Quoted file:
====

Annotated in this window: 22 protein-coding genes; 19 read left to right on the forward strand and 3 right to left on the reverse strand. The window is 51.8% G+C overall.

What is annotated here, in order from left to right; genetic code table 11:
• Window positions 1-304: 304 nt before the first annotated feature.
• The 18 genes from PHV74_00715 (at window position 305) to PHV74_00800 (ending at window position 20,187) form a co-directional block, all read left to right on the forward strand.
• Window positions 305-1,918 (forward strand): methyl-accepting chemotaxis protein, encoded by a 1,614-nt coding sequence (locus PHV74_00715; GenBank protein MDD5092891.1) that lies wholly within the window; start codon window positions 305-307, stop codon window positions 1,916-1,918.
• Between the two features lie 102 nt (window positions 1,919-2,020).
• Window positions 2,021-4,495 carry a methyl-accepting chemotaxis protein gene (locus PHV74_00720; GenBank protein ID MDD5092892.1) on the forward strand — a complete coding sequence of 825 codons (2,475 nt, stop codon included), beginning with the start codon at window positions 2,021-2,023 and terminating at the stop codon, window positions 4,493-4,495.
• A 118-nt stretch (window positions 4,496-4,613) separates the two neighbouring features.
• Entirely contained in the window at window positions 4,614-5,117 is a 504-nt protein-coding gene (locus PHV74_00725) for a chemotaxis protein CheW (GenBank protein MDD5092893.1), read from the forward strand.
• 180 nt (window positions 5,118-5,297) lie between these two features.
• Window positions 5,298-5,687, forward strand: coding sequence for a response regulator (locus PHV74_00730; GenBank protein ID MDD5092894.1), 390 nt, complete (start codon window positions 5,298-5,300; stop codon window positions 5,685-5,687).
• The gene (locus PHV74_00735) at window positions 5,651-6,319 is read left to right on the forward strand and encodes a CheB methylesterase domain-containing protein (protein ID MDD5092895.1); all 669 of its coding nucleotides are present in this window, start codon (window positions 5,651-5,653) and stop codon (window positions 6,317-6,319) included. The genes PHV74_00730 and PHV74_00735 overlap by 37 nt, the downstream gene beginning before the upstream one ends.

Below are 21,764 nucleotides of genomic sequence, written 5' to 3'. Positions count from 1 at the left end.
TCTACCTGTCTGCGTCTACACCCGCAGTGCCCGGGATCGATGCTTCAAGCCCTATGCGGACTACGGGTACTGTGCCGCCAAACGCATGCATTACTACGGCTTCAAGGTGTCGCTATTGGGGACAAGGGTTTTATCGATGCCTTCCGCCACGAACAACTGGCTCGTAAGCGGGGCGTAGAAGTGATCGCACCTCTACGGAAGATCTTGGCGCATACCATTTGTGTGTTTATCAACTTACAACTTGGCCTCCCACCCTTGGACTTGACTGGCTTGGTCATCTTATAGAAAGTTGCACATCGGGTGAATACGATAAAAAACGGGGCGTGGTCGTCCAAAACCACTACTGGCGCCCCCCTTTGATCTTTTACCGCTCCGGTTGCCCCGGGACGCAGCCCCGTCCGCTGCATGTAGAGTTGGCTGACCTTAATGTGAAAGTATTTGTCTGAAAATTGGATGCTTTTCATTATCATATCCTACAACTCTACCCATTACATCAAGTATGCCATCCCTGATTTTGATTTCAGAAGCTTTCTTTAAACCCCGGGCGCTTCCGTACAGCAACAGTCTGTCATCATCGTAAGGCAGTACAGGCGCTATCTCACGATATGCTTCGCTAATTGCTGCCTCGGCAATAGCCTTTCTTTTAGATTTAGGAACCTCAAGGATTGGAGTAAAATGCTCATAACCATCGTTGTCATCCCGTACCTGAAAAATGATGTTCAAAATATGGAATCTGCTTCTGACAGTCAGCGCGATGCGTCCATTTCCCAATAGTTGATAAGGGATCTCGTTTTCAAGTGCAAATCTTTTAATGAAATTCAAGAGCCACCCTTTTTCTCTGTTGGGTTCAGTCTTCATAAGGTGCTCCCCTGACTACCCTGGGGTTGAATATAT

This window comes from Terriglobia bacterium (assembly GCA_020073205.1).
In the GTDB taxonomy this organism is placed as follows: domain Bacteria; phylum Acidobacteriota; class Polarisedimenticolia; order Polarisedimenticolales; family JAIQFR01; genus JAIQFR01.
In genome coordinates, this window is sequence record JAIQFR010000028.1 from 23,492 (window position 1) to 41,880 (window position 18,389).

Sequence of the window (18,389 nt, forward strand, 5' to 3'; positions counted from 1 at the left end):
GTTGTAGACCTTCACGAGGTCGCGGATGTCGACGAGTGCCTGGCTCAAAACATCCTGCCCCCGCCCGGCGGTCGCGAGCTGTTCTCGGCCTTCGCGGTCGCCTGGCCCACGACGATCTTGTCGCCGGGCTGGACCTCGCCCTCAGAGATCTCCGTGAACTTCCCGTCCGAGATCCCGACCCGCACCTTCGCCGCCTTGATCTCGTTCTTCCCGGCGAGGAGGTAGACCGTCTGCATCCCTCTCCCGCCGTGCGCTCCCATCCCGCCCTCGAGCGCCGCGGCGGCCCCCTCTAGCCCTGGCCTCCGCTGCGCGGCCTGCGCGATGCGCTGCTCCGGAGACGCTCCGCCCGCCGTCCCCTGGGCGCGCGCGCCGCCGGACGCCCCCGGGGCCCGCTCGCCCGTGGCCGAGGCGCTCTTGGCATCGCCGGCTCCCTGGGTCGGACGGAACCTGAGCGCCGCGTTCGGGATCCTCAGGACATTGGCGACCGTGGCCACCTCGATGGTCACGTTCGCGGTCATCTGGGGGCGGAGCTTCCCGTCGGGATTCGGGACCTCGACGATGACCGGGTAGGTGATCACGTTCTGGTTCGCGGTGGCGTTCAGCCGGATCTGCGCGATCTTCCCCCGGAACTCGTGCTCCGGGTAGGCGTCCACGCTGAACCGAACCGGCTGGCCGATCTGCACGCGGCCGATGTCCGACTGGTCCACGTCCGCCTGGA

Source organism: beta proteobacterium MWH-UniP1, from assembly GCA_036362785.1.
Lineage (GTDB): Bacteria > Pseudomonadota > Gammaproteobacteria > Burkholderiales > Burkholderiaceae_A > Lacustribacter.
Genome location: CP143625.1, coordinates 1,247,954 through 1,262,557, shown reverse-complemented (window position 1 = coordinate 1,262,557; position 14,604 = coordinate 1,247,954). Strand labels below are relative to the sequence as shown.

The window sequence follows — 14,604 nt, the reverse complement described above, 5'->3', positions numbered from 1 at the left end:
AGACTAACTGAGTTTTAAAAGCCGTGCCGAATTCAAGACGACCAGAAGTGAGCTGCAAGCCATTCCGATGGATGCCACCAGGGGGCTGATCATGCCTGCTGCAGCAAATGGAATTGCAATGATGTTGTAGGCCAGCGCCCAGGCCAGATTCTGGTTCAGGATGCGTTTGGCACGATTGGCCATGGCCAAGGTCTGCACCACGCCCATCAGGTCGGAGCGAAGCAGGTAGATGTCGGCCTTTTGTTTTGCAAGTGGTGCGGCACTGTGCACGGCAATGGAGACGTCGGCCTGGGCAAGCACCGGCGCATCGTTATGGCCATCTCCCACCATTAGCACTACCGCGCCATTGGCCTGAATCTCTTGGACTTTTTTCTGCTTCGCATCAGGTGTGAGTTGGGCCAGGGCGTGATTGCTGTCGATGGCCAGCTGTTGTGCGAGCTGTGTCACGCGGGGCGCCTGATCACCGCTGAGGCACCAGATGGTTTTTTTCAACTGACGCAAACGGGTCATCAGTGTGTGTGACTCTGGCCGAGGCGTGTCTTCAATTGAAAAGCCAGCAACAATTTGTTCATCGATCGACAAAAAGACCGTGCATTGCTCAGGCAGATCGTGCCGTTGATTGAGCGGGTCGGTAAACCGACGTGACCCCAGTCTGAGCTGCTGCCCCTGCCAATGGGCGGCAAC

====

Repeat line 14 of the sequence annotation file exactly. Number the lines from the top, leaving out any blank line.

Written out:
TCTACCTGTCTGCGTCTACACCCGCAGTGCCCGGGATCGATGCTTCAAGCCCTATGCGGACTACGGGTACTGTGCCGCCAAACGCATGCATTACTACGGCTTCAAGGTGTCGCTATTGGGGACAAGGGTTTTATCGATGCCTTCCGCCACGAACAACTGGCTCGTAAGCGGGGCGTAGAAGTGATCGCACCTCTACGGAAGATCTTGGCGCATACCATTTGTGTGTTTATCAACTTACAACTTGGCCTCCCACCCTTGGACTTGACTGGCTTGGTCATCTTATAGAAAGTTGCACATCGGGTGAATACGATAAAAAACGGGGCGTGGTCGTCCAAAACCACTACTGGCGCCCCCCTTTGATCTTTTACCGCTCCGGTTGCCCCGGGACGCAGCCCCGTCCGCTGCATGTAGAGTTGGCTGACCTTAATGTGAAAGTATTTGTCTGAAAATTGGATGCTTTTCATTATCATATCCTACAACTCTACCCATTACATCAAGTATGCCATCCCTGATTTTGATTTCAGAAGCTTTCTTTAAACCCCGGGCGCTTCCGTACAGCAACAGTCTGTCATCATCGTAAGGCAGTACAGGCGCTATCTCACGATATGCTTCGCTAATTGCTGCCTCGGCAATAGCCTTTCTTTTAGATTTAGGAACCTCAAGGATTGGAGTAAAATGCTCATAACCATCGTTGTCATCCCGTACCTGAAAAATGATGTTCAAAATATGGAATCTGCTTCTGACAGTCAGCGCGATGCGTCCATTTCCCAATAGTTGATAAGGGATCTCGTTTTCAAGTGCAAATCTTTTAATGAAATTCAAGAGCCACCCTTTTTCTCTGTTGGGTTCAGTCTTCATAAGGTGCTCCCCTGACTACCCTGGGGTTGAATATAT